In this article we’re gonna look at how to create your own presets in Arturia Mellotron V. In contrast to a Synthesizer plugin, where you would simply tweak the knobs to create your own sounds, Mellotron gives you the possibility to import your own samples to create your custom instrument patches.

What you want to do first, is record a single note from an instrument you have lying around or sample from youtube – whatever works best for you. In this case, I recorded a note from my classical flute. Export that sample as a .wav or .aiff file.

Now go to Mellotron V, click on the three lines to open the menu and select „New Preset…“ In the top right corner you’re going to click on „Advanced“ and then right click on the grey regions on track A, B and C to delete the samples loaded in the default instrument.

Step 1: After you recorded your single not, open up a new preset

Now drag and drop that sample you want to use onto either Track A, B or C. Use the handles on that newly created region to make it wider and cover around 3 to 4 octaves. Now you have to slide the whole region so that the highlighted spot in the middle lands on the note that the original sample is tuned to. In this case, the sample is a B, so we are going to slide it to that note.

Step 2: Drag in your sample and cover 3 to 4 octaves

Now click on „Edit“, make sure the track you want to modify is selected, and disable „Stretch“. This way you’ll make sure, that your sample is not digitally warped in a weird way. This window offers a lot of different ways to make changes to your sound. Have a look around. In this case we are just going to increase the „Release“ to make the notes fade out a little when we release a key. When you’re done, click on „Exit“

Step 3: Click on edit, disable stretch and adjust to your taste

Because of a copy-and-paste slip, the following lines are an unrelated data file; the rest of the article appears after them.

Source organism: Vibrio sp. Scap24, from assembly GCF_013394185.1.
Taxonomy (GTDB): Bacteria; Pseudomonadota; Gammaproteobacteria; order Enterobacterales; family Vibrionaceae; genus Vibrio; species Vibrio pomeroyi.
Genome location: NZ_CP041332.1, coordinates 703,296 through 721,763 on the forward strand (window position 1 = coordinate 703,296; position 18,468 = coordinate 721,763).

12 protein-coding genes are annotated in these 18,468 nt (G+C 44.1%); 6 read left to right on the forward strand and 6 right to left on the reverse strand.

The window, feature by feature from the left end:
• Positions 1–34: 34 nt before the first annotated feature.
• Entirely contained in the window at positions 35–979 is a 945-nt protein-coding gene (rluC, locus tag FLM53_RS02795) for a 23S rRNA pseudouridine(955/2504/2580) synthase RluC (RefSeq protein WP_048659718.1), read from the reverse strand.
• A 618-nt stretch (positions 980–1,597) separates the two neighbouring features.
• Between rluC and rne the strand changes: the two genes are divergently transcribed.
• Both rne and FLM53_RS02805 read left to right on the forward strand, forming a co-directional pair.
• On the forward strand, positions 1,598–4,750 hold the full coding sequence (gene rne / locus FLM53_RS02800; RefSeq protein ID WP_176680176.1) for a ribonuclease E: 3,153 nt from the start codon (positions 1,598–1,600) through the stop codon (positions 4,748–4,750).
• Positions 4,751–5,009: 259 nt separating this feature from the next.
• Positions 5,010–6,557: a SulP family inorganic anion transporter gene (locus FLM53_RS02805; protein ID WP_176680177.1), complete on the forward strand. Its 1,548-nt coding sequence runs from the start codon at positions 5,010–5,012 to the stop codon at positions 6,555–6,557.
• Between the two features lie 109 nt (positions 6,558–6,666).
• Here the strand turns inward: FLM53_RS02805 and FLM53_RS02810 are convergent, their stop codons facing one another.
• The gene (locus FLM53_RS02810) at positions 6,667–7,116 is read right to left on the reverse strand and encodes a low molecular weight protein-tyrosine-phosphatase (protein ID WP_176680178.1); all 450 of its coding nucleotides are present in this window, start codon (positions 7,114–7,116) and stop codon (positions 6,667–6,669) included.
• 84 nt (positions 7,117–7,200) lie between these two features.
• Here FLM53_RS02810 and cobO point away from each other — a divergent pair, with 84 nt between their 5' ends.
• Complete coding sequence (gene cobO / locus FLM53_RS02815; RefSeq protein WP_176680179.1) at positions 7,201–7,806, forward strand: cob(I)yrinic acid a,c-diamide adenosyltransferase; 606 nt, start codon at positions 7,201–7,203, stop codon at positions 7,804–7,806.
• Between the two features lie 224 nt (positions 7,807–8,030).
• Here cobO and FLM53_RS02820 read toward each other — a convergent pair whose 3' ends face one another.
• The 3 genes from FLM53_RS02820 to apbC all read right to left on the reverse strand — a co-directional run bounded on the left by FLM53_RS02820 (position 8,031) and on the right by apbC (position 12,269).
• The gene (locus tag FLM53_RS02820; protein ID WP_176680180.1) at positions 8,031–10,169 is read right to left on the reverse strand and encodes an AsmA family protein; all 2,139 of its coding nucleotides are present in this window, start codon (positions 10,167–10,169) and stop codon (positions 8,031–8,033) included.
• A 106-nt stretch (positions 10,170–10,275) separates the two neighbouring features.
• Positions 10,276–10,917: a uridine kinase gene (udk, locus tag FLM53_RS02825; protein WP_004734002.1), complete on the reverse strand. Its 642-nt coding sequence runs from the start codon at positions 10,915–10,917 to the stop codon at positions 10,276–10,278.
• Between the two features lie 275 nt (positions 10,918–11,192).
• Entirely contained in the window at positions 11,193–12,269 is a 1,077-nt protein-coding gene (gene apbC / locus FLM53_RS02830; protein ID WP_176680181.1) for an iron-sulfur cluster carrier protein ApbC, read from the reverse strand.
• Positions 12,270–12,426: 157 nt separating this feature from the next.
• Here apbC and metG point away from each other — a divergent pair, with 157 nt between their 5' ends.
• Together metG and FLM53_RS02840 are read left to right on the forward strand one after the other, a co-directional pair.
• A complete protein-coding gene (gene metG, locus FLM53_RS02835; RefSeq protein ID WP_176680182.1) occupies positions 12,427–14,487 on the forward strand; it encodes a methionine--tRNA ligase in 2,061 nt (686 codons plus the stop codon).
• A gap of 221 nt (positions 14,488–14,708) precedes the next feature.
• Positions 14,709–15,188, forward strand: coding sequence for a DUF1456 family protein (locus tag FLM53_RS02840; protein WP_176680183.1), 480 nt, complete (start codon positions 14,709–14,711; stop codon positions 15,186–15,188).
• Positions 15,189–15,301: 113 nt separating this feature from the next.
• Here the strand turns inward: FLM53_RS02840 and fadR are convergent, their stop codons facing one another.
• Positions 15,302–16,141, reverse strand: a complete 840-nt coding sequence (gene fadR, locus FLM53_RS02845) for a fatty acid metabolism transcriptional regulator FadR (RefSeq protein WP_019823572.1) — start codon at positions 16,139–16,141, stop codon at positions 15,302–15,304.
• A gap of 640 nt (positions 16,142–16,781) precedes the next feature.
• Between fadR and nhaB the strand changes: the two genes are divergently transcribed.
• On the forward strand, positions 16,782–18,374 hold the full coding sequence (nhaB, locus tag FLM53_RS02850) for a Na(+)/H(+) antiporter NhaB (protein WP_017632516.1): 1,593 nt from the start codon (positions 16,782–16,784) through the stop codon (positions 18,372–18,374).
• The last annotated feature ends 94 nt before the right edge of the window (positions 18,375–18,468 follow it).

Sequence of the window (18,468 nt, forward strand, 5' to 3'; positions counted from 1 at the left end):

Now use the knobs „Flutter“ and „Tape Saturation“ to add some tape flavour to your sound and make it more vintage. If you want to adjust the overall volume of your instrument, use the „Volume“ knob on the left and if you want to make your sound brighter or darker, then use the „Tone“ dial next to it.

Step 4: Add Flutter and Tape Saturation for some flavor

Done. We just created a very basic Mellotron V patch.

But wait, there’s more. Import another sample into the sample instrument patch. Drop it on track B and repeat the steps from before. Now that you have two samples loaded onto different tracks, you can use the Track Selector on the left to blend those two sounds and create a layered Mellotron patch.

Step 5: Layer other samples on top

You can layer up to three sounds in one Mellotron instance. Of course there is more to this plugin than what we covered here. Make sure to check out the effects section by clicking on the „FX“ button on the top right. There are many different pedal style effects like Delay, EQ and Compression that you can use to further customize your patches.

Step 6: Check out the FX section and further customize your preset

If you’re interested in hearing what patches we created, go check out our Mellotron Expansion packs on Minta Foundry. All of the patches were created with great attention to detail and inspired by the original Mellotron and Chamberlin sounds.